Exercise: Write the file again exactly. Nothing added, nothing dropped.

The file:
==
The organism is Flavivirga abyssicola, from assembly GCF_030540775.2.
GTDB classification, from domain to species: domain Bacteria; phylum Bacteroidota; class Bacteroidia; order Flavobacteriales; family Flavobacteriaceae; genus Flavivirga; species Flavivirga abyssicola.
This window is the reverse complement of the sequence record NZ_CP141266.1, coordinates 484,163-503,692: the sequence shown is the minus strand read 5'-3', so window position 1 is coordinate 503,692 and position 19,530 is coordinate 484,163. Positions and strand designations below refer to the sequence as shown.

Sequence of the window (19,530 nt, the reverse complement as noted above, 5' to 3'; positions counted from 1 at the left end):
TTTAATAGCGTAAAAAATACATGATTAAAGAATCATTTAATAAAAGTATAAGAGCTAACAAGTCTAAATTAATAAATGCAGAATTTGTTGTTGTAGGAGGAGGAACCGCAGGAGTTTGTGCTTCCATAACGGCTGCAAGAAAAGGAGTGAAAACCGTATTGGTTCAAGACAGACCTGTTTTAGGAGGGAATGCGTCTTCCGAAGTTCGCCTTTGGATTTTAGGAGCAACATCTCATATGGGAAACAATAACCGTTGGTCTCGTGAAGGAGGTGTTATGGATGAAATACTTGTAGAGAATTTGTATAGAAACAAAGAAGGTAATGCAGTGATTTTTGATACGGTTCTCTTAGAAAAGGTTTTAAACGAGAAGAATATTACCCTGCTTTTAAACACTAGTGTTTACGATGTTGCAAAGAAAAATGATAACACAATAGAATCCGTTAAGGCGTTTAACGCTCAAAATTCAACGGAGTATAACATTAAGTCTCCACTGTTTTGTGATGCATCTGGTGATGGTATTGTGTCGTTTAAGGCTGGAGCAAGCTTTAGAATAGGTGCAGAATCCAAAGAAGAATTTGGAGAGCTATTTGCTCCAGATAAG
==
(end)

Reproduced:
The organism is Flavivirga abyssicola, from assembly GCF_030540775.2.
GTDB classification, from domain to species: domain Bacteria; phylum Bacteroidota; class Bacteroidia; order Flavobacteriales; family Flavobacteriaceae; genus Flavivirga; species Flavivirga abyssicola.
This window is the reverse complement of the sequence record NZ_CP141266.1, coordinates 484,163-503,692: the sequence shown is the minus strand read 5'-3', so window position 1 is coordinate 503,692 and position 19,530 is coordinate 484,163. Positions and strand designations below refer to the sequence as shown.

Sequence of the window (19,530 nt, the reverse complement as noted above, 5' to 3'; positions counted from 1 at the left end):
TTTAATAGCGTAAAAAATACATGATTAAAGAATCATTTAATAAAAGTATAAGAGCTAACAAGTCTAAATTAATAAATGCAGAATTTGTTGTTGTAGGAGGAGGAACCGCAGGAGTTTGTGCTTCCATAACGGCTGCAAGAAAAGGAGTGAAAACCGTATTGGTTCAAGACAGACCTGTTTTAGGAGGGAATGCGTCTTCCGAAGTTCGCCTTTGGATTTTAGGAGCAACATCTCATATGGGAAACAATAACCGTTGGTCTCGTGAAGGAGGTGTTATGGATGAAATACTTGTAGAGAATTTGTATAGAAACAAAGAAGGTAATGCAGTGATTTTTGATACGGTTCTCTTAGAAAAGGTTTTAAACGAGAAGAATATTACCCTGCTTTTAAACACTAGTGTTTACGATGTTGCAAAGAAAAATGATAACACAATAGAATCCGTTAAGGCGTTTAACGCTCAAAATTCAACGGAGTATAACATTAAGTCTCCACTGTTTTGTGATGCATCTGGTGATGGTATTGTGTCGTTTAAGGCTGGAGCAAGCTTTAGAATAGGTGCAGAATCCAAAGAAGAATTTGGAGAGCTATTTGCTCCAGATAAG